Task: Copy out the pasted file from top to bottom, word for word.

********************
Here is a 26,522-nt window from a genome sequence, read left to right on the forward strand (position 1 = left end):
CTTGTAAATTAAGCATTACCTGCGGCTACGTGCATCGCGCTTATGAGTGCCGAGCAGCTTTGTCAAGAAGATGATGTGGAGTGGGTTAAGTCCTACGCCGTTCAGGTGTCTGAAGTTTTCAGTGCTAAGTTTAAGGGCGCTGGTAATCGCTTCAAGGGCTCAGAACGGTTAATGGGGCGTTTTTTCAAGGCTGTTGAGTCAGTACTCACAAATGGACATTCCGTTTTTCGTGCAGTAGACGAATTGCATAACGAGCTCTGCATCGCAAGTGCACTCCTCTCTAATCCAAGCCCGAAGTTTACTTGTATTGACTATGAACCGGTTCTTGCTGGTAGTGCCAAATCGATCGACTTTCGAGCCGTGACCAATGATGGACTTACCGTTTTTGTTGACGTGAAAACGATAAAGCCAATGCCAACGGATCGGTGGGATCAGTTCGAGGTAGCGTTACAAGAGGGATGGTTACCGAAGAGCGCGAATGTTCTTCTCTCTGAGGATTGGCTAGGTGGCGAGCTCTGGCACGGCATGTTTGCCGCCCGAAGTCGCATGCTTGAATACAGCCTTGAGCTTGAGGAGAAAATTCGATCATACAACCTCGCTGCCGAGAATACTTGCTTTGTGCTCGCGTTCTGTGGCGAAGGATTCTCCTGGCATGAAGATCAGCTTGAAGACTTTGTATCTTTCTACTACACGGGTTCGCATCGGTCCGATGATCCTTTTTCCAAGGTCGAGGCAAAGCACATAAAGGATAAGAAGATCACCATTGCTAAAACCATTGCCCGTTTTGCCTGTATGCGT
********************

Here is a 26,522-nt window from a genome sequence, read left to right on the forward strand (position 1 = left end):
CTTGTAAATTAAGCATTACCTGCGGCTACGTGCATCGCGCTTATGAGTGCCGAGCAGCTTTGTCAAGAAGATGATGTGGAGTGGGTTAAGTCCTACGCCGTTCAGGTGTCTGAAGTTTTCAGTGCTAAGTTTAAGGGCGCTGGTAATCGCTTCAAGGGCTCAGAACGGTTAATGGGGCGTTTTTTCAAGGCTGTTGAGTCAGTACTCACAAATGGACATTCCGTTTTTCGTGCAGTAGACGAATTGCATAACGAGCTCTGCATCGCAAGTGCACTCCTCTCTAATCCAAGCCCGAAGTTTACTTGTATTGACTATGAACCGGTTCTTGCTGGTAGTGCCAAATCGATCGACTTTCGAGCCGTGACCAATGATGGACTTACCGTTTTTGTTGACGTGAAAACGATAAAGCCAATGCCAACGGATCGGTGGGATCAGTTCGAGGTAGCGTTACAAGAGGGATGGTTACCGAAGAGCGCGAATGTTCTTCTCTCTGAGGATTGGCTAGGTGGCGAGCTCTGGCACGGCATGTTTGCCGCCCGAAGTCGCATGCTTGAATACAGCCTTGAGCTTGAGGAGAAAATTCGATCATACAACCTCGCTGCCGAGAATACTTGCTTTGTGCTCGCGTTCTGTGGCGAAGGATTCTCCTGGCATGAAGATCAGCTTGAAGACTTTGTATCTTTCTACTACACGGGTTCGCATCGGTCCGATGATCCTTTTTCCAAGGTCGAGGCAAAGCACATAAAGGATAAGAAGATCACCATTGCTAAAACCATTGCCCGTTTTGCCTGTATGCGT